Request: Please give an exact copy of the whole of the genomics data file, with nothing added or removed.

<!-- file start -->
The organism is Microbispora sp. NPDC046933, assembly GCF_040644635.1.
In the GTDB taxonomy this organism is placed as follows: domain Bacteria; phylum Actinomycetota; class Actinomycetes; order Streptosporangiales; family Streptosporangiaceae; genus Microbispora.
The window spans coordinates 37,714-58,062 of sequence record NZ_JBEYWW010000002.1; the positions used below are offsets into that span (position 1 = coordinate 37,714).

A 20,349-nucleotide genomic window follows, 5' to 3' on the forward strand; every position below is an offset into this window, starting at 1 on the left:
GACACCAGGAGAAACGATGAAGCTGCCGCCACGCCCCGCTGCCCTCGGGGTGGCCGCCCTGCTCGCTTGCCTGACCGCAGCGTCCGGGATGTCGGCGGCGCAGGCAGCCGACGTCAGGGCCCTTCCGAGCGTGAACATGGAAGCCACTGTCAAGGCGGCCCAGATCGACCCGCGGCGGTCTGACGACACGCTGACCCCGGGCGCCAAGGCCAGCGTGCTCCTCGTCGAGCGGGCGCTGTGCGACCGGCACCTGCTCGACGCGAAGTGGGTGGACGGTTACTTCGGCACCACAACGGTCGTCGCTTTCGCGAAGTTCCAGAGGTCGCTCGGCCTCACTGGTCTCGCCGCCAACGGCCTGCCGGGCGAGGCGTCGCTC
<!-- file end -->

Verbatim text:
The organism is Microbispora sp. NPDC046933, assembly GCF_040644635.1.
In the GTDB taxonomy this organism is placed as follows: domain Bacteria; phylum Actinomycetota; class Actinomycetes; order Streptosporangiales; family Streptosporangiaceae; genus Microbispora.
The window spans coordinates 37,714-58,062 of sequence record NZ_JBEYWW010000002.1; the positions used below are offsets into that span (position 1 = coordinate 37,714).

A 20,349-nucleotide genomic window follows, 5' to 3' on the forward strand; every position below is an offset into this window, starting at 1 on the left:
GACACCAGGAGAAACGATGAAGCTGCCGCCACGCCCCGCTGCCCTCGGGGTGGCCGCCCTGCTCGCTTGCCTGACCGCAGCGTCCGGGATGTCGGCGGCGCAGGCAGCCGACGTCAGGGCCCTTCCGAGCGTGAACATGGAAGCCACTGTCAAGGCGGCCCAGATCGACCCGCGGCGGTCTGACGACACGCTGACCCCGGGCGCCAAGGCCAGCGTGCTCCTCGTCGAGCGGGCGCTGTGCGACCGGCACCTGCTCGACGCGAAGTGGGTGGACGGTTACTTCGGCACCACAACGGTCGTCGCTTTCGCGAAGTTCCAGAGGTCGCTCGGCCTCACTGGTCTCGCCGCCAACGGCCTGCCGGGCGAGGCGTCGCTC